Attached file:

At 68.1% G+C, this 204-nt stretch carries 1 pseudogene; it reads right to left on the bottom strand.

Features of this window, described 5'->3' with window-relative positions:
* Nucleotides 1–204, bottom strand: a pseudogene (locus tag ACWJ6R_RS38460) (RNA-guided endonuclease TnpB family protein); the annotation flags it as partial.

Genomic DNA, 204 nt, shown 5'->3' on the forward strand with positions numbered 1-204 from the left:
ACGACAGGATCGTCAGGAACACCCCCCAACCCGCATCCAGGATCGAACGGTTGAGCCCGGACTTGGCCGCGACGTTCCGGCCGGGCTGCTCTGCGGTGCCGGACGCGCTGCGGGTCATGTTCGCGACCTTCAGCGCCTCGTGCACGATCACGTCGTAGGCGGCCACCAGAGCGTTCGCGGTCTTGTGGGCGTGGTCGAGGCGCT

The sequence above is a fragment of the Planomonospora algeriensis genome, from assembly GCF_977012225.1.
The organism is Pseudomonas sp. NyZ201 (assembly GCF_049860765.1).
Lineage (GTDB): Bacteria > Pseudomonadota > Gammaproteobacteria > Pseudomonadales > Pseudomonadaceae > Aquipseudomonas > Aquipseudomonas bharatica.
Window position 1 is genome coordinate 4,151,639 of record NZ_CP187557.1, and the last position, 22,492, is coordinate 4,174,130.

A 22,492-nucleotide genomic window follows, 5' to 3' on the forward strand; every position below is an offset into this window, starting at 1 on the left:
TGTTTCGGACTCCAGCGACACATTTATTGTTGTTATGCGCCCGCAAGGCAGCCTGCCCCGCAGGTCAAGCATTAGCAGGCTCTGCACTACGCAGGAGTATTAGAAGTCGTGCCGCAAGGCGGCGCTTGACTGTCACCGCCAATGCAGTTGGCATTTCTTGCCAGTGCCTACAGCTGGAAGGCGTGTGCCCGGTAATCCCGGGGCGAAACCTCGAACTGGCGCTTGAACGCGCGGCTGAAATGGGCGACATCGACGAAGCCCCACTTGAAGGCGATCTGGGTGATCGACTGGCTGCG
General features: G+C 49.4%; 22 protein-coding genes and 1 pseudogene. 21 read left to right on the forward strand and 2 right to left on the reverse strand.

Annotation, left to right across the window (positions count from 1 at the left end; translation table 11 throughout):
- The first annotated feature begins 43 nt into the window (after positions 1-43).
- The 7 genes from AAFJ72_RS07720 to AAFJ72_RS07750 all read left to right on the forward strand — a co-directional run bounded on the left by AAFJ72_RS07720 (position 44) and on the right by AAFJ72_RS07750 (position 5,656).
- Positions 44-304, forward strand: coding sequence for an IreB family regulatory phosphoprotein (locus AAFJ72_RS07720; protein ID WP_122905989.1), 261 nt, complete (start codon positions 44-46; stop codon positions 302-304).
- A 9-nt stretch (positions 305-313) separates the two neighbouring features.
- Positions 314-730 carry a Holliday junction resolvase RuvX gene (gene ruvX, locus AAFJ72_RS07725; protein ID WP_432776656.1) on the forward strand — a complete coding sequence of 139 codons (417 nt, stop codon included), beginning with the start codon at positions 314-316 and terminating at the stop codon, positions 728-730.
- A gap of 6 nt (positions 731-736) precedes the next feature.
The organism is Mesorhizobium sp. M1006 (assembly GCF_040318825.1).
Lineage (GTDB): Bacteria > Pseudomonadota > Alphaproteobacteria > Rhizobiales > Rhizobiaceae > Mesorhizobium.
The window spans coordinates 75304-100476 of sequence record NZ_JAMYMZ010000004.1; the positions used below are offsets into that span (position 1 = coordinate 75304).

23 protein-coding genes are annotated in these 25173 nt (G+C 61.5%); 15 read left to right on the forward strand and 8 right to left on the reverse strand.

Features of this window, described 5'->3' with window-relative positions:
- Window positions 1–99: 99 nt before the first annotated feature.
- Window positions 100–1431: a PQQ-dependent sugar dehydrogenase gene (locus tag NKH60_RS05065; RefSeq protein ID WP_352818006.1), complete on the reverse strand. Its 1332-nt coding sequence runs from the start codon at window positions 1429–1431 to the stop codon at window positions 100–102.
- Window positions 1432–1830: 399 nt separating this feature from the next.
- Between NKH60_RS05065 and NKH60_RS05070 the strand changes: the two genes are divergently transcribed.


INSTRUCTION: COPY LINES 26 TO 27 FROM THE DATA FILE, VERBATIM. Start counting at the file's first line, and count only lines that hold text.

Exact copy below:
- Window positions 100–1431: a PQQ-dependent sugar dehydrogenase gene (locus tag NKH60_RS05065; RefSeq protein ID WP_352818006.1), complete on the reverse strand. Its 1332-nt coding sequence runs from the start codon at window positions 1429–1431 to the stop codon at window positions 100–102.
- Window positions 1432–1830: 399 nt separating this feature from the next.